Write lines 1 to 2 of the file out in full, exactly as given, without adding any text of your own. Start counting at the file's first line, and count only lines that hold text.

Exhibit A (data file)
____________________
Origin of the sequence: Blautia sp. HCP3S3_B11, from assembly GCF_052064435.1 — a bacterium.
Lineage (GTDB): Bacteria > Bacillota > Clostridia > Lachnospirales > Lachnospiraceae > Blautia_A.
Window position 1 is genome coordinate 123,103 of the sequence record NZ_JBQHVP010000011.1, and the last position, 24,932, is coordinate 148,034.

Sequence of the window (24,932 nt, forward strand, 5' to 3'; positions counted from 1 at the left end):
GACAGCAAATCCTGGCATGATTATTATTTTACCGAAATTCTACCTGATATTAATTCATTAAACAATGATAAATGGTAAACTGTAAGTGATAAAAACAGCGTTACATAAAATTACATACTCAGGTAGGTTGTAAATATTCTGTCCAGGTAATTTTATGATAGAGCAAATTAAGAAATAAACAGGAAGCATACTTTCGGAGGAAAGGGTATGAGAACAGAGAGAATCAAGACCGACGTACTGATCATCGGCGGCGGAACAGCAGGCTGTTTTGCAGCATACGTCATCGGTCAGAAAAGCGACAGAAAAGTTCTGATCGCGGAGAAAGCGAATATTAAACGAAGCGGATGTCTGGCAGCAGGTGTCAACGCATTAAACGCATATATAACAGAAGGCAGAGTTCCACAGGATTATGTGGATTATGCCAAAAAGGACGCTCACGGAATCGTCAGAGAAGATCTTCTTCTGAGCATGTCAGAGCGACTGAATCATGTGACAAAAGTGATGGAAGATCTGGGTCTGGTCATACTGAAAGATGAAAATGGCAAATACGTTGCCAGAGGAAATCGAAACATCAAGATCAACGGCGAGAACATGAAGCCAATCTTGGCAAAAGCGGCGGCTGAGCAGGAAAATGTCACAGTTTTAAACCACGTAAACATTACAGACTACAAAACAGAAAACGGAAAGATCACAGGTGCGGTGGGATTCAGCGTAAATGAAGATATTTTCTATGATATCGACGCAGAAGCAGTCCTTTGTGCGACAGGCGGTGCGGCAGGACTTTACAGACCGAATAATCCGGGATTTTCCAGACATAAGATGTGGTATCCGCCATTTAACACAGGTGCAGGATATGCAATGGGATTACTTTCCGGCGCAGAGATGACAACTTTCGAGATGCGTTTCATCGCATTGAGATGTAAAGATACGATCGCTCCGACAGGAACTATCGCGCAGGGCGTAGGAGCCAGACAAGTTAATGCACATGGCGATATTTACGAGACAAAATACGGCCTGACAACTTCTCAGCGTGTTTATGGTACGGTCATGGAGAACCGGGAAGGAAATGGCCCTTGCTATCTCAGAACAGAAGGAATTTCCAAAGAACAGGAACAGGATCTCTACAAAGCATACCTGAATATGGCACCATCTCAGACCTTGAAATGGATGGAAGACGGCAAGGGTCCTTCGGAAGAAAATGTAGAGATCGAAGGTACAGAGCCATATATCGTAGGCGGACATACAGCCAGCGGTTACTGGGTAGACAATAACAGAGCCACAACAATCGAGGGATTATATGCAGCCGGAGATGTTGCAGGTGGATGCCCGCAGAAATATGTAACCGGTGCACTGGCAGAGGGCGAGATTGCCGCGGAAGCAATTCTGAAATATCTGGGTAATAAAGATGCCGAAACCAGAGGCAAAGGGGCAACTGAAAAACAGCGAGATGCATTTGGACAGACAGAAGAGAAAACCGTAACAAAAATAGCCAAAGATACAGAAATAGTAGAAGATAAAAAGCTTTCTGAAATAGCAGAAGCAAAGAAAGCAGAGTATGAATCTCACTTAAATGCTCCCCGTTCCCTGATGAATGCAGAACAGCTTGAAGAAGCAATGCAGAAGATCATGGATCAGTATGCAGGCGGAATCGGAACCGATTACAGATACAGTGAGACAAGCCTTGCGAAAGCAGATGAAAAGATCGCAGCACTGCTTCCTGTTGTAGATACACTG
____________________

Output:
Origin of the sequence: Blautia sp. HCP3S3_B11, from assembly GCF_052064435.1 — a bacterium.
Lineage (GTDB): Bacteria > Bacillota > Clostridia > Lachnospirales > Lachnospiraceae > Blautia_A.